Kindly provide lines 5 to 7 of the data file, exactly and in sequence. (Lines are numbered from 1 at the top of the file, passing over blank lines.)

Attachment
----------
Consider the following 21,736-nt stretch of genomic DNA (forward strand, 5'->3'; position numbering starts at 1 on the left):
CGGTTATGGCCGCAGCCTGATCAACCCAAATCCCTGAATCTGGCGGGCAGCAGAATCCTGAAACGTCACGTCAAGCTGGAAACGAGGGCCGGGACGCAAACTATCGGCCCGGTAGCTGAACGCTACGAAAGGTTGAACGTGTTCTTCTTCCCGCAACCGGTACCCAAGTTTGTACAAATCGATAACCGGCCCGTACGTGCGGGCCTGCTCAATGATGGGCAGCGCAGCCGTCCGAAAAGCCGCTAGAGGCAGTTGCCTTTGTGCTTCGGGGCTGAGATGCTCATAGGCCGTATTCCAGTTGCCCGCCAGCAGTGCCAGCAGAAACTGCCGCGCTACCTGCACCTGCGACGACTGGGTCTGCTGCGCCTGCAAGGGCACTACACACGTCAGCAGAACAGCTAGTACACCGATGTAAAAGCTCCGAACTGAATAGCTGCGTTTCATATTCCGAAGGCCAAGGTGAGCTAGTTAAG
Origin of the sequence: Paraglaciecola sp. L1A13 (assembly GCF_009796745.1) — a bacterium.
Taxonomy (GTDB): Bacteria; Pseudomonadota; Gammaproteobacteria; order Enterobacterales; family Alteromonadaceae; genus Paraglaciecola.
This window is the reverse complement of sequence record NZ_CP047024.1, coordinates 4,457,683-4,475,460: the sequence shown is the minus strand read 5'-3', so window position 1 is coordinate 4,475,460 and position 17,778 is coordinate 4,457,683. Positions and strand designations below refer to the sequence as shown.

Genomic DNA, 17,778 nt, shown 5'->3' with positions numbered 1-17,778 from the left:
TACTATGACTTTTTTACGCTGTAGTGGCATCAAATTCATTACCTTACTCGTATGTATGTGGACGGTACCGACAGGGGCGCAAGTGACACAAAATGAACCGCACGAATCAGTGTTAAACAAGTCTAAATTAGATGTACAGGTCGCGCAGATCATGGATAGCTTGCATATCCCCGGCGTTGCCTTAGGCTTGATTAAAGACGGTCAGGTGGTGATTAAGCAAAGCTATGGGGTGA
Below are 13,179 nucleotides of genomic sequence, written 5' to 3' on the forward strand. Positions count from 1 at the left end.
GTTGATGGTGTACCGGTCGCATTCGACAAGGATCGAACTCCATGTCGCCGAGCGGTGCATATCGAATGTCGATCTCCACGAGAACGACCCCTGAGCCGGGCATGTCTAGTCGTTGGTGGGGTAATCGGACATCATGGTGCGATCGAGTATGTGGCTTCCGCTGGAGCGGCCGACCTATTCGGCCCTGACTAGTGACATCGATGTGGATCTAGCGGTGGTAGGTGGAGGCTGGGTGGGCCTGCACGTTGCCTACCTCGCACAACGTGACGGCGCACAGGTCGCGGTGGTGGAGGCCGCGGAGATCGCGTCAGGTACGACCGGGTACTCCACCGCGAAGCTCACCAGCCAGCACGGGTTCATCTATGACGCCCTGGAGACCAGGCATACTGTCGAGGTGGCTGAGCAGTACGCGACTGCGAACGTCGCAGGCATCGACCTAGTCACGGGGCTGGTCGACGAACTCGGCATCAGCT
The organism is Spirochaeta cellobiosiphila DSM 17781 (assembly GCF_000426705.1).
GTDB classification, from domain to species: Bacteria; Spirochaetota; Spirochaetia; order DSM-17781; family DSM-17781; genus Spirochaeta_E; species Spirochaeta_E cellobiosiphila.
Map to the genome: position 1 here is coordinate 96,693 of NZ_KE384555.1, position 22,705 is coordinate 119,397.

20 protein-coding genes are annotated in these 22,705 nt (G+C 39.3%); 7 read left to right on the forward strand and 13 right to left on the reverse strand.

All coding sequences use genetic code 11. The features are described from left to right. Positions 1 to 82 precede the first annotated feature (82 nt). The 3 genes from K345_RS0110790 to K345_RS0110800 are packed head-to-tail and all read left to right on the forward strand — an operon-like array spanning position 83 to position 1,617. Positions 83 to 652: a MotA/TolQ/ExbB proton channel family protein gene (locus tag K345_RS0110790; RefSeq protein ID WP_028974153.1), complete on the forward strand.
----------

This window is the reverse complement of sequence record NZ_CP047024.1, coordinates 4,457,683-4,475,460: the sequence shown is the minus strand read 5'-3', so window position 1 is coordinate 4,475,460 and position 17,778 is coordinate 4,457,683. Positions and strand designations below refer to the sequence as shown.

Genomic DNA, 17,778 nt, shown 5'->3' with positions numbered 1-17,778 from the left:
TACTATGACTTTTTTACGCTGTAGTGGCATCAAATTCATTACCTTACTCGTATGTATGTGGACGGTACCGACAGGGGCGCAAGTGACACAAAATGAACCGCACGAATCAGTGTTAAACAAGTCTAAATTAGATGTACAGGTCGCGCAGATCATGGATAGCTTGCATATCCCCGGCGTTGCCTTAGGCTTGATTAAAGACGGTCAGGTGGTGATTAAGCAAAGCTATGGGGTGA